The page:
And it makes for this weird kind of apathetic fatigue. I rather like the Terastallization mechanic introduced in Scarlet and Violet, but even as I praise it, I can practically see it being fed into a paper shredder. I have no confidence it'll be back, and the same goes for the co-op and the picnics. Even the open world's long-term legacy seems shaky after what it's done to Gen 9's technical functionality, and it makes it hard to care about any of it when it doesn't feel like Game Freak does either. Even if you personally really liked Scarlet and Violet, you might feel a bit discouraged by the fact that most of its best ideas will probably never exist beyond it.
But regardless of whether you actually enjoy any of these abandoned ideas, it is certainly strange to see such a throwaway culture with regards to your own creations. Let's be clear, this isn't dynamic reinvention, like what Resident Evil 7 or Breath of the Wild did for their long-running series, nor is it the impatient passion of a restless creative auteur. It feels more like… amnesia. If even half of the dead features mentioned above had been kept and built on game-by-game, the Pokemon series would be a very different beast – and almost certainly for the better.
"Uh… Oh yes! I'm the Move Deleter!"
Which makes me wonder about the root cause of this phenomenon. Game Freak is recognised as a comparatively small company with a speedy turnover rate, so perhaps it's simply a matter of what's feasible with the resources and time given to them. I guess every generation needs a USP attached, so mixing up something sexy and new each time probably means there's rarely the chance to go back to proven concepts or ideas with potential. Not to mention that they do still think up a batch of new Pokemon for every generation, which ain't nothing even with the total creative surrender that is "Flamigo".
Oh, and it should be acknowledged that there's also been comments by employees recently that there's a high-ranking element to the company that's seemingly resistant to certain kinds of innovation, and thus a lot of work has to be done via a constant cycle of short-term contracted workers. If true, that certainly wouldn't do much to help a company's lasting memory.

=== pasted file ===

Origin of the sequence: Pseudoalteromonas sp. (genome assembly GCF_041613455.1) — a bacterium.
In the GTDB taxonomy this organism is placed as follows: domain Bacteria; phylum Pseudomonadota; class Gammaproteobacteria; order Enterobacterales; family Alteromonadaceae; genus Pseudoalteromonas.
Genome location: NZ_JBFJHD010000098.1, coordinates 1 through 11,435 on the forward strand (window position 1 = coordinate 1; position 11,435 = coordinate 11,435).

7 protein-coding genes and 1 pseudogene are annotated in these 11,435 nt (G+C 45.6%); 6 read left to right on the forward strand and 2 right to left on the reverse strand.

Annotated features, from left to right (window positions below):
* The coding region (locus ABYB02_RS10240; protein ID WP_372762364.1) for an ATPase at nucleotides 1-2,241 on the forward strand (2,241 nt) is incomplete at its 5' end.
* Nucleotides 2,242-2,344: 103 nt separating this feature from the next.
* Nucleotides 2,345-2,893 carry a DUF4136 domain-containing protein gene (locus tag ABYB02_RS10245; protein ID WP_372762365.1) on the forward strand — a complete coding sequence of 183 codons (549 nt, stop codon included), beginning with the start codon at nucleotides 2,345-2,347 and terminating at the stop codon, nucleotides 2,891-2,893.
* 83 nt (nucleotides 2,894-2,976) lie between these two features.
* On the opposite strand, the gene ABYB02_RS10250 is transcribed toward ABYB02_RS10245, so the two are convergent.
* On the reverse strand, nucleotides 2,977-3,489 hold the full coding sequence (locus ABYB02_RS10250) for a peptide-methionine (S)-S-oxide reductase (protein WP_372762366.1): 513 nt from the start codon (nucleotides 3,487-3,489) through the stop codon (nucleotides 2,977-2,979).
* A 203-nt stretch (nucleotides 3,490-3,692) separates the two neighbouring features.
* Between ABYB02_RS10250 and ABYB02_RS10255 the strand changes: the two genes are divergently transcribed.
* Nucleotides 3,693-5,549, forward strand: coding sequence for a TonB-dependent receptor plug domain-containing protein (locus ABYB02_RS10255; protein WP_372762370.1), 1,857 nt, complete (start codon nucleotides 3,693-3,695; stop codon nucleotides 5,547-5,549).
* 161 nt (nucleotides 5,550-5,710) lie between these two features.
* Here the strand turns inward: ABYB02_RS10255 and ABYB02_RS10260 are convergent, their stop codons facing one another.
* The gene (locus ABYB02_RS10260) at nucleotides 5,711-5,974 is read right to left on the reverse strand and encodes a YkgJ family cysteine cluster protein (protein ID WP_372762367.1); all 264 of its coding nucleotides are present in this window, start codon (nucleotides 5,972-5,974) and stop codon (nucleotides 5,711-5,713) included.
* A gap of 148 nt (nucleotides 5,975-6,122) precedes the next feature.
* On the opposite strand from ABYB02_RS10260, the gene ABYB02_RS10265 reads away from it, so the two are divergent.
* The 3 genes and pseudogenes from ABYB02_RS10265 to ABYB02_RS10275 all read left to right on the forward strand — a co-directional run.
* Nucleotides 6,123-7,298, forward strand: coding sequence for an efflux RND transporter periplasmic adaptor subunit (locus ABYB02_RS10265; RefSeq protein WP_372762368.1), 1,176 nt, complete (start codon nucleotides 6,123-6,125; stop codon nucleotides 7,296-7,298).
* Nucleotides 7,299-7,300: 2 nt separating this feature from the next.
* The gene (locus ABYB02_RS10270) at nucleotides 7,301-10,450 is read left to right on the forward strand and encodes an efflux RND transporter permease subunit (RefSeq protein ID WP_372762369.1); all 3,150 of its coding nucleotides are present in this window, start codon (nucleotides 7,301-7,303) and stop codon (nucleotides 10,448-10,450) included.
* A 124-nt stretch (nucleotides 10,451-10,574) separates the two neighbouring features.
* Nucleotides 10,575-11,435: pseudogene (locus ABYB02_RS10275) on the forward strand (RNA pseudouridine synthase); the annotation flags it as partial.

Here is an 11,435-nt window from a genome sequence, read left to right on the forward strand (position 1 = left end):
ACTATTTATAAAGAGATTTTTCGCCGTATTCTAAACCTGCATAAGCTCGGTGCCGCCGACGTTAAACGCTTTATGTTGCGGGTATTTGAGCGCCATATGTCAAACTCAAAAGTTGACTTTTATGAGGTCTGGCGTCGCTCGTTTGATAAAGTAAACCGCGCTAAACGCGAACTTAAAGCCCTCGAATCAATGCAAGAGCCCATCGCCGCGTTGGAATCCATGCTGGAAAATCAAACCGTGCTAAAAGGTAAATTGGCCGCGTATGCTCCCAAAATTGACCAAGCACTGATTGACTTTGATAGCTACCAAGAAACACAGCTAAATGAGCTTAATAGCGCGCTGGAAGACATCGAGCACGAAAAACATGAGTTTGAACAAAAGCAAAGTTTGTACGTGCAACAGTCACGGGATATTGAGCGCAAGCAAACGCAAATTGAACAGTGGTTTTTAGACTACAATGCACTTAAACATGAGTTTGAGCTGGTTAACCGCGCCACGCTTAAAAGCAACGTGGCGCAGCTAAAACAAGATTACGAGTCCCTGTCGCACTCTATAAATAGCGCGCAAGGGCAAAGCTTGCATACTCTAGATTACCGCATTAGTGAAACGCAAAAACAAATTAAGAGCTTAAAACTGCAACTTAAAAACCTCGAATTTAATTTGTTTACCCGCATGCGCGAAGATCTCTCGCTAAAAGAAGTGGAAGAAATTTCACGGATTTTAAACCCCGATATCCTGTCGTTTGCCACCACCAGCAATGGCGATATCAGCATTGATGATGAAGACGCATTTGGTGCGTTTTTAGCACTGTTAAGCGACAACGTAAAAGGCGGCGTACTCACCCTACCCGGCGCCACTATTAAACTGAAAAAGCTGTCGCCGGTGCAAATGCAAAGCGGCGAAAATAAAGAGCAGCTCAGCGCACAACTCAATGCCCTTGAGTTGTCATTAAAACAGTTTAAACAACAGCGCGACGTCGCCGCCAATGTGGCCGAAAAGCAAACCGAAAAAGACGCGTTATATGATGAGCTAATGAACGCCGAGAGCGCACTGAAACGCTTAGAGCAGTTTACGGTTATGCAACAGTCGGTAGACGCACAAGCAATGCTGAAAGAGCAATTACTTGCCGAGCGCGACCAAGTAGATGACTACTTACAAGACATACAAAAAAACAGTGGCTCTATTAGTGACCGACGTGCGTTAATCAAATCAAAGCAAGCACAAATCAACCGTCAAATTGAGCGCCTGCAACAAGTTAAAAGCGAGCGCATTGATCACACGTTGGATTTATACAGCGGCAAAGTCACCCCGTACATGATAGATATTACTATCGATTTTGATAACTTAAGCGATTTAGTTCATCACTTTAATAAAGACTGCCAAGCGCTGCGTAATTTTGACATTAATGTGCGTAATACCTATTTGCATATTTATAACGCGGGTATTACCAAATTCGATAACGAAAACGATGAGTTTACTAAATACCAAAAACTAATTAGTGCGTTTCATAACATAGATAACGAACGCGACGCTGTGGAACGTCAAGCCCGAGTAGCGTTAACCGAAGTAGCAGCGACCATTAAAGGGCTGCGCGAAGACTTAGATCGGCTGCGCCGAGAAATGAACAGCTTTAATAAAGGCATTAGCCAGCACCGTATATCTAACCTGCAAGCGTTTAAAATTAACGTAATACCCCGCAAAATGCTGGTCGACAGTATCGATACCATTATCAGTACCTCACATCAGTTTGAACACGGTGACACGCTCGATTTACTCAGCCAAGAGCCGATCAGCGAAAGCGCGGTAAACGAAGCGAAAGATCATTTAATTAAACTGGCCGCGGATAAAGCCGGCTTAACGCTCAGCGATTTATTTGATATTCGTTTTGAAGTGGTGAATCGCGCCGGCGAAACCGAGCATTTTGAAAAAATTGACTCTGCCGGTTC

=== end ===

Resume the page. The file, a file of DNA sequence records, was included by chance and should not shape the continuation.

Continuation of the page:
Though maybe it's simpler than that. We all know that Pokemon games will continue to sell like nose plugs outside a sewage treatment plant no matter what happens, especially when Pokemon Scarlet and Violet had the biggest launch of any console exclusive game ever. From a purely financial standpoint, the effort required to integrate and rebuild old mechanics probably ain't worth the investment.
But frankly, I don't really care about that. I'm not a shareholder in the Pokemon Company, and I have no fears about the profitability of what is comfortably one of the most recognised franchises on the planet. I'm interested solely in the games being good games, and while I've argued before that it's worth the franchise taking steps to evolve, you can't do that if you don't remember what you've done in the past, or if you uproot your ideas before they can ever germinate and develop.
It's worth mentioning that recently we've seen direct competitors to the Pokemon brand starting to announce themselves, with young, ambitious upstarts like Temtem and Nexomon. I doubt Nintendo needs to be worried, but there is something to be said for the fact that some games seem to think they have a real chance to overtake the venerable franchise – and if Pokemon wants to be the very best, they'll need to start earning it again at some point.
If you want to leap into Paldea regardless, a good place to start is the Pokemon Scarlet and Violet tips we've laid out here!